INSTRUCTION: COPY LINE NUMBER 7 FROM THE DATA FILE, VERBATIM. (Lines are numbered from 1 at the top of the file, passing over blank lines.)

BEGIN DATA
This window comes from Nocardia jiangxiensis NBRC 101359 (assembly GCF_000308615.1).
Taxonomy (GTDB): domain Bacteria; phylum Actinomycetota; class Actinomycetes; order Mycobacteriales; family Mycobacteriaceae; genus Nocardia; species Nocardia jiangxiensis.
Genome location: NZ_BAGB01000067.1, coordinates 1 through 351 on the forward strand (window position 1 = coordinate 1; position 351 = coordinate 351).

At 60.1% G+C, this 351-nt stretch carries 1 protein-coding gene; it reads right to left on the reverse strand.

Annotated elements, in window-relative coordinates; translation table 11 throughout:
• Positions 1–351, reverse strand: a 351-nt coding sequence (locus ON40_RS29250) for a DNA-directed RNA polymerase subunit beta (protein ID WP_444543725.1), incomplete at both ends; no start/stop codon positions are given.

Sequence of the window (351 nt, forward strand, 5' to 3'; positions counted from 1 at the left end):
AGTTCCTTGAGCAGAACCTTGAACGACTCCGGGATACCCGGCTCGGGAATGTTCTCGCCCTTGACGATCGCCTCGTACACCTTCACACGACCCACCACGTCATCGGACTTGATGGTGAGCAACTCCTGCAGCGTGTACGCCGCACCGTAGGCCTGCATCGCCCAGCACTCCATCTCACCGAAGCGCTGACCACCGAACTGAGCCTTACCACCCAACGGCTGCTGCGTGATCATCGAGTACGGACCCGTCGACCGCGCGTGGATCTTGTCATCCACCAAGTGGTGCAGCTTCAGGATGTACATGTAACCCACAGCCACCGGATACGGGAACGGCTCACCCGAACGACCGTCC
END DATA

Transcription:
Sequence of the window (351 nt, forward strand, 5' to 3'; positions counted from 1 at the left end):